Just a note on cull logs...
When buying logs, if you can get what you need by passing over those with metal then that is great. But with a bandsaw mill, metal in a log is not the kiss of death. My clients usually already have the logs and didn't have a choice. Here is a 20"x12', perfectly straight and round walnut with obvious metal.
If you look closely you can see that there is a metal stain from 11:00 to 12:00, another from 12:00 to 1:00, and another at 2:00. You can also see that there is a deeper penetration almost to the center at about 12:00. You could almost count the rings and determine how long ago the metal was placed in the tree. I explained the situation to the client and he decided to proceed.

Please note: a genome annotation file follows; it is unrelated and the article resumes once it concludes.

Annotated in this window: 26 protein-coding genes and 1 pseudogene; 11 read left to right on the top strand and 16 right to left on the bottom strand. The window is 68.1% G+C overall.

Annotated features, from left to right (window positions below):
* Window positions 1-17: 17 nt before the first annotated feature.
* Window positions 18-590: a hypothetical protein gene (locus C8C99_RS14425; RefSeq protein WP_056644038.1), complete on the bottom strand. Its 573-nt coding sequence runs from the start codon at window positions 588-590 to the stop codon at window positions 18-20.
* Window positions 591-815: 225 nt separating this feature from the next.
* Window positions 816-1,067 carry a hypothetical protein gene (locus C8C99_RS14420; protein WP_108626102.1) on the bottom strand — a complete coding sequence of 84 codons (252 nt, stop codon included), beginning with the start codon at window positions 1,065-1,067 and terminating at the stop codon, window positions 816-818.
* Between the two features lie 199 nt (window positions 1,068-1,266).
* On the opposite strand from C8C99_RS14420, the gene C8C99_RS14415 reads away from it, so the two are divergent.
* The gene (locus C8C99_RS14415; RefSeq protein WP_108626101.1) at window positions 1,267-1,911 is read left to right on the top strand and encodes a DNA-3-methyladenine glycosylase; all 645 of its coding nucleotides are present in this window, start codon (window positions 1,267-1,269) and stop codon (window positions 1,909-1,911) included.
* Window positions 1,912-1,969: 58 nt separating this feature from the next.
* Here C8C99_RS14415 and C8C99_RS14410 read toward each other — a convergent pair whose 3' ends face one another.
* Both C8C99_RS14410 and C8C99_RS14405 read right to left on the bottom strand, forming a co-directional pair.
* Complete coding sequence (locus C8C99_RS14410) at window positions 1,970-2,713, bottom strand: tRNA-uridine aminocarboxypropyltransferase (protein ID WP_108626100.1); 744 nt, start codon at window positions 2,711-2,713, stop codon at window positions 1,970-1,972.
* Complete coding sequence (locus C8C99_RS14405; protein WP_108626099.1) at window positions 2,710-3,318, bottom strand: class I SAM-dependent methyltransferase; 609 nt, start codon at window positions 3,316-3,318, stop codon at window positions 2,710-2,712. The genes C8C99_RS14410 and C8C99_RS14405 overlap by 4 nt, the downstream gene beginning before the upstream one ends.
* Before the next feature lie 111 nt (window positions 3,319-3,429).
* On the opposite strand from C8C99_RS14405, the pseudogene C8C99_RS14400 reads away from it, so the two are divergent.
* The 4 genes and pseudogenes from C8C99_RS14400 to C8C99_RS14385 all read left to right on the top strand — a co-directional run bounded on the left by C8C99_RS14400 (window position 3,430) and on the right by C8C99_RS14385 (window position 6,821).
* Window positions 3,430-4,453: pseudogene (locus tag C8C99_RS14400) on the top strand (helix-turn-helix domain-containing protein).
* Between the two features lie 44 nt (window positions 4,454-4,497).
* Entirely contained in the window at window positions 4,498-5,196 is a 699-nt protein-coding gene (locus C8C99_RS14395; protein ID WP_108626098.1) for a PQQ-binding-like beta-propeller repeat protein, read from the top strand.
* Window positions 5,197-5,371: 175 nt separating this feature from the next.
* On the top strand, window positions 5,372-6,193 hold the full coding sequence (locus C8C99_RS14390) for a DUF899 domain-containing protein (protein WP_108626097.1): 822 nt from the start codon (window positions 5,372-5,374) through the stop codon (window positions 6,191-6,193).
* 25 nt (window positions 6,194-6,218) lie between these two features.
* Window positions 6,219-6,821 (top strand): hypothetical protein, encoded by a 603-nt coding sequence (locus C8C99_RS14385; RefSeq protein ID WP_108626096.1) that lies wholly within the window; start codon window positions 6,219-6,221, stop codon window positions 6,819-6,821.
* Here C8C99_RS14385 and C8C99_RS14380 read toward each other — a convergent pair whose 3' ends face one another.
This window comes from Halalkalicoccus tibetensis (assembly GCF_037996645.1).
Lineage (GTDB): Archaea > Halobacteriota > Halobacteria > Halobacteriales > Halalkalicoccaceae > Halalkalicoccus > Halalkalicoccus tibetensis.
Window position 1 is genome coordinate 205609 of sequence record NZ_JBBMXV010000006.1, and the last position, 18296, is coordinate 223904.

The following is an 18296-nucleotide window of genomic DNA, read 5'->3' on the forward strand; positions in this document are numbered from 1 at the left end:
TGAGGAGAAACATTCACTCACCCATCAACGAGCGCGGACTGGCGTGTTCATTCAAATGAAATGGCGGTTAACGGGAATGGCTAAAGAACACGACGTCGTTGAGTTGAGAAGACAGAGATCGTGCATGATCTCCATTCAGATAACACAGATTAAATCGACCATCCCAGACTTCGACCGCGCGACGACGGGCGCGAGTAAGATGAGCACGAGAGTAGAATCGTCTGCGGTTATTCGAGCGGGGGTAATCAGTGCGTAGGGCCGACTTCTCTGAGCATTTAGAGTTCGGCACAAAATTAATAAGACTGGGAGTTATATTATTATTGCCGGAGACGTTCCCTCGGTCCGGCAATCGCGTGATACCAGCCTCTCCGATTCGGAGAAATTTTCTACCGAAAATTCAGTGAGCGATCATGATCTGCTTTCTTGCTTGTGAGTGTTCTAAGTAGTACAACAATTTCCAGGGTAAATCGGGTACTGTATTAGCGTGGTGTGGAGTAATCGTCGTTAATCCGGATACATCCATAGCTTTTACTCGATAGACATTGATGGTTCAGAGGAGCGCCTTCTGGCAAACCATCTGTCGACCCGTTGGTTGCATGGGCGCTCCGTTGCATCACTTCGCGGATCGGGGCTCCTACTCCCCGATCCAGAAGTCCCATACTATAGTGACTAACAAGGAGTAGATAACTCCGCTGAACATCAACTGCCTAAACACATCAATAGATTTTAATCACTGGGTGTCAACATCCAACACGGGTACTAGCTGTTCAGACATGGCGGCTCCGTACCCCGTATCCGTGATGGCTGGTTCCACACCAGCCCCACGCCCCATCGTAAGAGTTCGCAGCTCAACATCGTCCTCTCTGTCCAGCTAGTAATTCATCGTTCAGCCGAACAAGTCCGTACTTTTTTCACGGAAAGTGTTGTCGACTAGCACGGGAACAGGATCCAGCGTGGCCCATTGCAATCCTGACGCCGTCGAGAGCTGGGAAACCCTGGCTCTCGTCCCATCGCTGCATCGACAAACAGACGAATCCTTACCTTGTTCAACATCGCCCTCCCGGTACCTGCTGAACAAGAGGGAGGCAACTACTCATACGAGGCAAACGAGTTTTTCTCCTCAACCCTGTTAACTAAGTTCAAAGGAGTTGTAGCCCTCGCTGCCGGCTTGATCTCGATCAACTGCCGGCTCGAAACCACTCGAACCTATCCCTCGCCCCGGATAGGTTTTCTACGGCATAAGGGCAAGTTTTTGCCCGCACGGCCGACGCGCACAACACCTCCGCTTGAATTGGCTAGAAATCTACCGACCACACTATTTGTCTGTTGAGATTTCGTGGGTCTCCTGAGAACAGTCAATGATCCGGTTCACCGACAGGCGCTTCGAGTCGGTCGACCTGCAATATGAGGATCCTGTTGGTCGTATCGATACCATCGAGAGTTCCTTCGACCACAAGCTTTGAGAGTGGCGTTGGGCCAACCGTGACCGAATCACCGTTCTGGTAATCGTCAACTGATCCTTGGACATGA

The first metal we hit corresponded to the 12:00 deep penetration, about an 8 penny nail.
It was only about 1' from the butt end of the log, the other 11' were clear. As we got closer to the center we found the other metal, strand of fence wire with staples 11:00, 12:00 and 2:00, also near the base of the log. All metal was dug out and pulled so it was only hit once.
This log was milled for several different projects, 4/4, 6/4, 8/4 and 16/4 boards. Total yield was 272 bf. Hitting metal required two blade changes, both could be resharpened @ $10 apiece so add $20 for blade damage. That represented only 7.4 cents per board foot.
Stain won't tell you where the metal is in the length of the log, my handheld metal detector wouldn't pick it up. Would you have culled out 272 bf of walnut over $20 ? This log represented more than 1/2 of the wood in his tree. Consult with your sawyer and see what they are willing to tackle.